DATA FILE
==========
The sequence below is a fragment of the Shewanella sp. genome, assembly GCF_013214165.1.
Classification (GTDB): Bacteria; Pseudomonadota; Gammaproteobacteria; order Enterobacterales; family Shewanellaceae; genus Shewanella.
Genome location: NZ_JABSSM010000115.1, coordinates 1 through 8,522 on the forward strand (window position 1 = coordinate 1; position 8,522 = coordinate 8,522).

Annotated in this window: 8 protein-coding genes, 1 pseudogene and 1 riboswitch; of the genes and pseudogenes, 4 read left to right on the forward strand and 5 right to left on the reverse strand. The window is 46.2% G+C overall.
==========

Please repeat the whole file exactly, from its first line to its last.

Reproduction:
The sequence below is a fragment of the Shewanella sp. genome, assembly GCF_013214165.1.
Classification (GTDB): Bacteria; Pseudomonadota; Gammaproteobacteria; order Enterobacterales; family Shewanellaceae; genus Shewanella.
Genome location: NZ_JABSSM010000115.1, coordinates 1 through 8,522 on the forward strand (window position 1 = coordinate 1; position 8,522 = coordinate 8,522).

Annotated in this window: 8 protein-coding genes, 1 pseudogene and 1 riboswitch; of the genes and pseudogenes, 4 read left to right on the forward strand and 5 right to left on the reverse strand. The window is 46.2% G+C overall.